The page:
Leading with the Seal of Biliteracy: How the Seal is Empowering Students & Programs to Thrive

How the Seal is Empowering Students & Programs to Thrive (and How You Can Help)



Featured LAD21 Sponsor ACTFL

Author: Erin M. Whelchel, ACTFL Outreach Manager


To the untrained eye, the Seal of Biliteracy may look like another gold emblem on a high school

graduate’s transcript or diploma, but as more Americans are learning every day, that seal represents the

lifetime of language experience unique to each recipient—from an impressive portfolio of work and

years of dedicated language learning, to pride in family heritage and enhanced global competence. It

also informs future admissions staff and employers of language proficiency, placing recipients at a

distinct advantage in future pursuits over their monolingual peers.


So, What Is the Seal?


The Seal of Biliteracy is an award granted by a school, school district, or state in recognition of students

who have studied and attained proficiency in two or more languages. Begun in 2008 by Californians

Together as a grassroots movement to recognize the achievements of California K-12 English Learners, it

has grown to a nationally recognized initiative, currently active as an approved program or in planning

stages in all 50 states and the District of Columbia.


The Seal continues to grow and garner success as an important resource for students, educators, and

other advocates for language education—promoting the value of heritage speakers’ and English

Learners’ unique competencies, emphasizing the importance of languages to career-readiness for all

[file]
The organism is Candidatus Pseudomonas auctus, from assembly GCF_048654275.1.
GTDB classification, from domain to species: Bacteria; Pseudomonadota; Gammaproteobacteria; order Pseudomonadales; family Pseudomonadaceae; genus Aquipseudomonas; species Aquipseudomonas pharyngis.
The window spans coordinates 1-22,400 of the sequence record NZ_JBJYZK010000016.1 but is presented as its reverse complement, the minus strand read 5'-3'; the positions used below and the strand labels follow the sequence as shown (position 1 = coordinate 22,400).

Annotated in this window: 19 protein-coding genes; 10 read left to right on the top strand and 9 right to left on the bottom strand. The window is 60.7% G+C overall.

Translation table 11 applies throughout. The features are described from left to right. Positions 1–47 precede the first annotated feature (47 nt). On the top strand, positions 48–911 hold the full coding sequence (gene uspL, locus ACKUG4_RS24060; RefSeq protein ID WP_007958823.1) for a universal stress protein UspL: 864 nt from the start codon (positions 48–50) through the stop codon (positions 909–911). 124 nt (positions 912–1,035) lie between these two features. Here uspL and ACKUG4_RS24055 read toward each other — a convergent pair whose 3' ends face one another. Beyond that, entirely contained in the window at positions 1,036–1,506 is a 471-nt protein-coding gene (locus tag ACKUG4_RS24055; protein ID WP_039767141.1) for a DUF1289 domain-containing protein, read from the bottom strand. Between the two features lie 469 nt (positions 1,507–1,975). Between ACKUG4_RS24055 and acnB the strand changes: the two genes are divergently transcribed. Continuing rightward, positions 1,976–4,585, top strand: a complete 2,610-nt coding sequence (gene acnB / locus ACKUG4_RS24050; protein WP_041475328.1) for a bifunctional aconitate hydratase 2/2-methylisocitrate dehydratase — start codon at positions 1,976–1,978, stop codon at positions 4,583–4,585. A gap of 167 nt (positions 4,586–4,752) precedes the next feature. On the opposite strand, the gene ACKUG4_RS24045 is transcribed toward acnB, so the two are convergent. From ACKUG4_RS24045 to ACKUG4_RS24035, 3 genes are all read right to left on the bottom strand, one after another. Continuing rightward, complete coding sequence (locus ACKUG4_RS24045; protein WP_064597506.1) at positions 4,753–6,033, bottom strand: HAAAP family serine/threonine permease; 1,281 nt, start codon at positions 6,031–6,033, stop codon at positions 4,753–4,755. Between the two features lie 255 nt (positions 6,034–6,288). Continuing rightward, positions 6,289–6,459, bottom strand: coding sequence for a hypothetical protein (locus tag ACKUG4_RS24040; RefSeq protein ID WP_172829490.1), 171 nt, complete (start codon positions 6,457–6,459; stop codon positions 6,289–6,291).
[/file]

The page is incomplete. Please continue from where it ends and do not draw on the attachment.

students, and shining a spotlight on the skills young Americans need to compete and succeed in our

increasingly global and interconnected society.


The Seal of Biliteracy was first passed into law 2011, when future Congresswoman Julia Brownley wrote

legislation creating the California State Seal. The following spring, California awarded its Seal to more

than 10,000 graduating high school seniors, and in 2013, U.S. Representative Brownley introduced to

Congress the Biliteracy Education Seal and Teaching (BEST) Act, bringing the Seal to national attention in

proposing renewable funding for states to establish or improve Seal of Biliteracy programs.


In July 2020, the BEST Act was passed in the U.S. House of Representatives as part of the William M.

(Mac) Thornberry National Defense Authorization Act (NDAA) for FY 2021. While the BEST Act wasn’t

included in the conference version of the NDAA that ultimately passed and became law, its success up to

that point remains a significant win for language advocates around the country and puts future federal-

level Seal legislation on a positive trajectory.


The Impact on Students and Programs


Data from the recent 2018-19 National Seal of Biliteracy Report, collected from 31 existing programs

and published in 2020, shows that 108,199 students were awarded a Seal in 2019, up from 91,433

recipients the preceding year. Seals were granted to mark proficiency 119 languages in addition to

English, with an average of 20 languages per state program and Washington state topping the charts at

69 languages. Furthermore, while more than 90 percent of all states who participated in the survey

awarded Seals in Spanish, French, and German in 2019, significant percentages of states awarded Seals

in Japanese (70 percent), Vietnamese (60 percent), ASL (50 percent), Tagalog (47 percent), Urdu (30

percent), and other languages.


All but one of the currently approved state programs uses proficiency test results as part of their process